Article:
UFC announcer Jon Anik says, “I’m trying to humanize these...

UFC announcer Jon Anik says, “I’m trying to humanize these athletes and help the promotion to build stars.” Credit: ESPN Images/Gabriel Christus

It was Jan. 20, 2012, and Jon Anik had just called his first show as a UFC announcer. He returned to his hotel room in Nashville and ordered a cheeseburger.

Then he sat down on his bed, opened Twitter and got an early lesson in the passion of UFC fans.

“There was just an avalanche of hate,” he recalled, a decade later. “I guess I expected that there would be some, but I didn't necessarily think that I would be the subject of that type of venom.

“So I've certainly had to earn my place with them.”

That Anik has, now established as UFC’s lead announcer and set to visit Long Island on July 16 for an event at UBS Arena.

It is one of about two dozen shows on his calendar, which takes him all over the globe from his home base in Florida, and in this case will be a homecoming of sorts. Anik grew up in Natick, Massachusetts, but his father, Joel, is from Seaford.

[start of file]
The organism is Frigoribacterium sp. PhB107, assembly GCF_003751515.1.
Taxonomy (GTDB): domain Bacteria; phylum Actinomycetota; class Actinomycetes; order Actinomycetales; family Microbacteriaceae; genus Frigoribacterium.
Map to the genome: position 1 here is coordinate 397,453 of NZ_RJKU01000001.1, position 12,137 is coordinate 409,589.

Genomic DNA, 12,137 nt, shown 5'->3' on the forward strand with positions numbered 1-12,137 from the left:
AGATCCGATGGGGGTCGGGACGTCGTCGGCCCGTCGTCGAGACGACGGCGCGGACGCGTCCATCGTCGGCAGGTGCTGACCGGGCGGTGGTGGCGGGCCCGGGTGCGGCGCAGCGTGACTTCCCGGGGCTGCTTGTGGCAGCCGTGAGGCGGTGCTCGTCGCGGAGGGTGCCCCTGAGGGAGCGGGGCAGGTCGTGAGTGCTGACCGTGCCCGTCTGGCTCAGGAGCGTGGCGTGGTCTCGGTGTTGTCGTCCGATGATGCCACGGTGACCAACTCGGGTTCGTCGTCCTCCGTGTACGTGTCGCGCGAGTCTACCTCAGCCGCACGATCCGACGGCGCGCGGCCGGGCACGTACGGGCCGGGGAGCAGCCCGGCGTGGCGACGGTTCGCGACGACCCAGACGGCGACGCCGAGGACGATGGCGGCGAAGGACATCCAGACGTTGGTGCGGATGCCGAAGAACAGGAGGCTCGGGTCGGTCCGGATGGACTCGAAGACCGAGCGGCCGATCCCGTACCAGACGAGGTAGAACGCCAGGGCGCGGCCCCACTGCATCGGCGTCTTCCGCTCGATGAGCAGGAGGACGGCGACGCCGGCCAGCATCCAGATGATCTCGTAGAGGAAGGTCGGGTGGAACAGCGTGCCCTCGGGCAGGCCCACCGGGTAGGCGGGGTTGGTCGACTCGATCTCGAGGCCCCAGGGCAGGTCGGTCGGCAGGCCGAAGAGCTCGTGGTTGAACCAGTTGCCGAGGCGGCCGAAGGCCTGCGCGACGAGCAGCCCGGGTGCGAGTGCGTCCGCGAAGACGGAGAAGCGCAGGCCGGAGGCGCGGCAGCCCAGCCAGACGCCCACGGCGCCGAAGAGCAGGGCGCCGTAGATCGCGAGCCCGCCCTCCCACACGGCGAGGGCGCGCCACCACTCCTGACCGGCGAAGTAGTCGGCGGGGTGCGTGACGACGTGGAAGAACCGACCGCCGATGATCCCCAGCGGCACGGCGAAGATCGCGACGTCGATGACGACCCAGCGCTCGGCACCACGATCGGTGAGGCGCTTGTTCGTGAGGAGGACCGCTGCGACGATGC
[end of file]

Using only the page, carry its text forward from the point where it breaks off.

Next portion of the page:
For Anik, 44, it has been an eventful ride befitting a sport that makes most others seem tame and impersonal by comparison.

NFL announcers sit in distant booths and follow 22 people in helmets and pads. Mixed martial arts announcers have front row seats and describe two fighters baring their skin and their souls.

To add to the task, Anik views himself more as a promoter than a journalist, charged with telling athletes’ stories to add to fans’ engagement.

“I'm trying to humanize these athletes and help the promotion to build stars,” he said. “You’ve got to have a reason to care.”

Knowing and caring about fighters’ back stories is as much a lifestyle as a job. Anik has befriended or at least bonded with many, adding depth to his coverage.

That can be tricky. Anik called it a “constant navigation.”